Batman: Caped Crusader Reveals Return To Dark 1940s World, See The Evidence

By Chris Snellgrove | Updated


One of the few things that all fans of the Caped Crusader can agree on is that the most iconic version of the character was the one in Batman: The Animated Series. That show was created by Bruce Timm, and its popularity launched an entire DC Animated Universe whose quality was, frankly, everything the DCEU tried and failed to achieve. Now, we’ve gotten our first look at Timm’s upcoming Prime Video series Batman: Caped Crusader, and it looks like he is creating a bright future for this superhero by taking inspiration from his dark past.

The Images

Part of the distinctive style of Batman: The Animated Series came from the aesthetic choice to give everything a distinctly retro Art Deco look. This created an interesting visual juxtaposition where the show set in the modern day had one throwback design after another. For Batman: Caped Crusader, Timm has decided to fully embrace the retro vibe, setting the entire show in the 1940s.

By making the new show a period piece, Timm and the rest of his team can lean into the vintage design of buildings, vehicles, and clothing. Speaking of vintage designs, Batman: Caped Crusader has taken design inspiration from Golden Age DC comics for the look of characters like Batman and Catwoman. Batman, for example, is rocking short gloves and long ears, and Catwoman is rocking a cape that harkens back to her very first comic book appearance.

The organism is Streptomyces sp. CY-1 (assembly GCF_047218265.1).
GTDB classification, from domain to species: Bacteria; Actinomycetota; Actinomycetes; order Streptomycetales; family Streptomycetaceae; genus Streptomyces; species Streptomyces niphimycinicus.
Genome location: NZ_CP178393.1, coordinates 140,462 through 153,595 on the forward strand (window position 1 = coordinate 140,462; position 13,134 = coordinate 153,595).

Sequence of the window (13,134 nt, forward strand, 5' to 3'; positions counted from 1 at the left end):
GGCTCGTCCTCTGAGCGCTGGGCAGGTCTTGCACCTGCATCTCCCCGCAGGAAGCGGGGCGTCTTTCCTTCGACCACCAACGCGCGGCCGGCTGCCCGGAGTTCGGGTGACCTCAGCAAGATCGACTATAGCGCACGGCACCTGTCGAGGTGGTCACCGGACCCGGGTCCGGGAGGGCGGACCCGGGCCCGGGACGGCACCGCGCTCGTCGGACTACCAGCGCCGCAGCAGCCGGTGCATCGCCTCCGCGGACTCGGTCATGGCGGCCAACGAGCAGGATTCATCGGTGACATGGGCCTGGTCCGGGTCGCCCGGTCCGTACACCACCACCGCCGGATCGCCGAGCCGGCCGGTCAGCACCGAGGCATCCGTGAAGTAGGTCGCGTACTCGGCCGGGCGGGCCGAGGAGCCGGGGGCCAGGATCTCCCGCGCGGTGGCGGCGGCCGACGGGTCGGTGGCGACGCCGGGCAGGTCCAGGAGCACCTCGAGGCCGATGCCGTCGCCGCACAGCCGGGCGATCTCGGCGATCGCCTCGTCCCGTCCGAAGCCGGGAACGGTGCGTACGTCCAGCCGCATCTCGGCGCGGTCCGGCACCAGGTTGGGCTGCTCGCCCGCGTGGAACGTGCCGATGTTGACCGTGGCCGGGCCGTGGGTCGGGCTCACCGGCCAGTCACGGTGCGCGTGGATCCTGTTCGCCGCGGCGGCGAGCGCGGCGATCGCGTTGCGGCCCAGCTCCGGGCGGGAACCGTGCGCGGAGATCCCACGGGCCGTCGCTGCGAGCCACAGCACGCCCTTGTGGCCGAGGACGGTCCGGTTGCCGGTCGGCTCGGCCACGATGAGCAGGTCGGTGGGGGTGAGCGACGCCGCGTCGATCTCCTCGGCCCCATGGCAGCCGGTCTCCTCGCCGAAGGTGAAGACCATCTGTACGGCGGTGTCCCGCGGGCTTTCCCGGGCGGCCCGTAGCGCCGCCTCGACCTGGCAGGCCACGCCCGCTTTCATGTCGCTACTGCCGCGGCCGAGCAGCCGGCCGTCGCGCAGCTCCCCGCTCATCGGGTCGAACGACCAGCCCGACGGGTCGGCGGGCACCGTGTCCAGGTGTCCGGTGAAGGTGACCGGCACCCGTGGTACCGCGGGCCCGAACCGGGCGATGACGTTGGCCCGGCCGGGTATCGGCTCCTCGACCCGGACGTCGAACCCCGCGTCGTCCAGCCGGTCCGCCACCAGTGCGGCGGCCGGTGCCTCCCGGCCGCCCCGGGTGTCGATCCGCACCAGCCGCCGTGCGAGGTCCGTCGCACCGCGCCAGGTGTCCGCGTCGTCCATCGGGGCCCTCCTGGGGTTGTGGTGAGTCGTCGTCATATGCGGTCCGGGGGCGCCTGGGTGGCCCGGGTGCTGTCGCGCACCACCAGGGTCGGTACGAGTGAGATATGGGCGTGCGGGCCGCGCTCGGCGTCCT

This Isn’t Batman: The Animated Series (Even Though It Is, In Fact, An Animated Batman Series)

Some of the characters in Batman: Caped Crusader have been redesigned by character designer James Tucker, and they are different from both the original comics and Batman: The Animated Series. For example, Commissioner Gordon is now a Black man, and Harley Quinn is Asian American. While changing these characters adds some much-needed diversity (something the original 1940s comics sorely lacked), Timm is adamant that one of his main goals with both the characters and the show as a whole is to fully differentiate it from Batman: The Animated Series.

Harley Comes Into Her Own

Fortunately, Timm’s desire to do something different with these characters goes beyond changing their appearance. Harley Quinn’s entire character sounds like she will be different: instead of being a whimsical sidekick to the Joker, she is going to be a serious and fearsome villain in her own right. Timm claims that she will actually use her professional training and effectively weaponize psychiatry (she’s a regular psychiatrist rather than an employee of Arkham Asylum), something that will likely become a plot point when she treats Bruce Wayne.

Wearing A Person Suit

dc marvel

Speaking of Wayne, the hero at the center of Batman: Caped Crusader will also be very different from what we have seen onscreen before. Timm claims Batman will be portrayed as “a really weird human being” who thinks of himself as the Dark Knight all the time and sometimes has trouble “wearing a person suit” and “trying to pretend to be something that he’s not.” More intriguingly, James Tucker claims that “we try to wipe out the foregone conclusion that he’s a hero,” which may imply more darkness and hidden menace than was present in Batman: The Animated Series.

Streaming August 1

kevin conroy batman

Considering how cool Batman: Caped Crusader sounds, it won’t surprise you to learn that Max passed on the chance to make this an exclusive series. Fortunately, Amazon picked it up, and you can stream the new show on Prime Video on August 1. With any luck, the show will be good enough to launch an all-new DC Animated Universe to coincide with the ambitious DCU James Gunn is currently building.

Source: Entertainment Weekly